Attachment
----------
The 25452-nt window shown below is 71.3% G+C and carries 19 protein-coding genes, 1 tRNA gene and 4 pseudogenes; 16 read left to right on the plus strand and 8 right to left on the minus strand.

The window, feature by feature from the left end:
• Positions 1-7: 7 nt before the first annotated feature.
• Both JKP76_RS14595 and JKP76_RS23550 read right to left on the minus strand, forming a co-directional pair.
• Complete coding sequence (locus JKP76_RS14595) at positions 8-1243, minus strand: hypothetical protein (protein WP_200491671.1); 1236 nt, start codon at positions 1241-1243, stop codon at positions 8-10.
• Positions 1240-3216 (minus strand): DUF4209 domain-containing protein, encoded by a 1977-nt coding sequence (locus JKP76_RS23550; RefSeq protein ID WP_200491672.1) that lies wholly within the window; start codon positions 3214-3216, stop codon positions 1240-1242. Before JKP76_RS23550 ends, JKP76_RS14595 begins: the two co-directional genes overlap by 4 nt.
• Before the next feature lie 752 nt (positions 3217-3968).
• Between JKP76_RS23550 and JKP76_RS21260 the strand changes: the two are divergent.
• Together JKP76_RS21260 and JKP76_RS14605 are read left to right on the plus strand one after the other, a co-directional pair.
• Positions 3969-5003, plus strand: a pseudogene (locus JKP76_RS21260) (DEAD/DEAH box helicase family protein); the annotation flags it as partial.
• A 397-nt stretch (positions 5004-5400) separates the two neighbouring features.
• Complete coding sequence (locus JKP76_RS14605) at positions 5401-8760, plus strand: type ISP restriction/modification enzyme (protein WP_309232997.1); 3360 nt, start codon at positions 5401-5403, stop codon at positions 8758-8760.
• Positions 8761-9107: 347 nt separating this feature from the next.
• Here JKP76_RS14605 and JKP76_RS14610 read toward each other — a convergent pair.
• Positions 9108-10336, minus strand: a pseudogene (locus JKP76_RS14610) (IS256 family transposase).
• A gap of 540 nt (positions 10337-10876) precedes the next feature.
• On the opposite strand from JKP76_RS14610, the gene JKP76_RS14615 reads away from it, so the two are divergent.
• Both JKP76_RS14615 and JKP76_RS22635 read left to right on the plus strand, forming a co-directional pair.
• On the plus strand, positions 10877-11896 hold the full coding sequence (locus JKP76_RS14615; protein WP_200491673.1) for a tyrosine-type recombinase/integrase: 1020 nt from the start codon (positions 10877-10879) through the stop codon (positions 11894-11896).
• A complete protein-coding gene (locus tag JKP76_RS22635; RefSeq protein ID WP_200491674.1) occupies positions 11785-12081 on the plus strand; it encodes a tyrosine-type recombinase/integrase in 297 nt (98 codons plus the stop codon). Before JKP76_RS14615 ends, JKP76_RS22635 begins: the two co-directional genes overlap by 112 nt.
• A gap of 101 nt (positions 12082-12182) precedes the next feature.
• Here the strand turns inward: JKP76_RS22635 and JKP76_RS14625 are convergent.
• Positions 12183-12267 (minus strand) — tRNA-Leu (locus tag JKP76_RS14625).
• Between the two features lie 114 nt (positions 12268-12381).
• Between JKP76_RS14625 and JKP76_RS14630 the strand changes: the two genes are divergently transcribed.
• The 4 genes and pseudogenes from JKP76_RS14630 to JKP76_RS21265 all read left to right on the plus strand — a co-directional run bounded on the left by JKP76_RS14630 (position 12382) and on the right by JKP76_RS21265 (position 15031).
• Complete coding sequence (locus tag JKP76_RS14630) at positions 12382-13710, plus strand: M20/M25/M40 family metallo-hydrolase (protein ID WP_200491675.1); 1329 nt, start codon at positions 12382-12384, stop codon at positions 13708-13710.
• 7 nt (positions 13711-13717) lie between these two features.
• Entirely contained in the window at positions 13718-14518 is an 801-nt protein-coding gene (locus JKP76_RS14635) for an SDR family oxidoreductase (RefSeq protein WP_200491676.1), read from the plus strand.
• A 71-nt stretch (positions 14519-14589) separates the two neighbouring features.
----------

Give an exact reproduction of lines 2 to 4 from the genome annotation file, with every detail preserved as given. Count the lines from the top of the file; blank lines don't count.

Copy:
The window, feature by feature from the left end:
• Positions 1-7: 7 nt before the first annotated feature.
• Both JKP76_RS14595 and JKP76_RS23550 read right to left on the minus strand, forming a co-directional pair.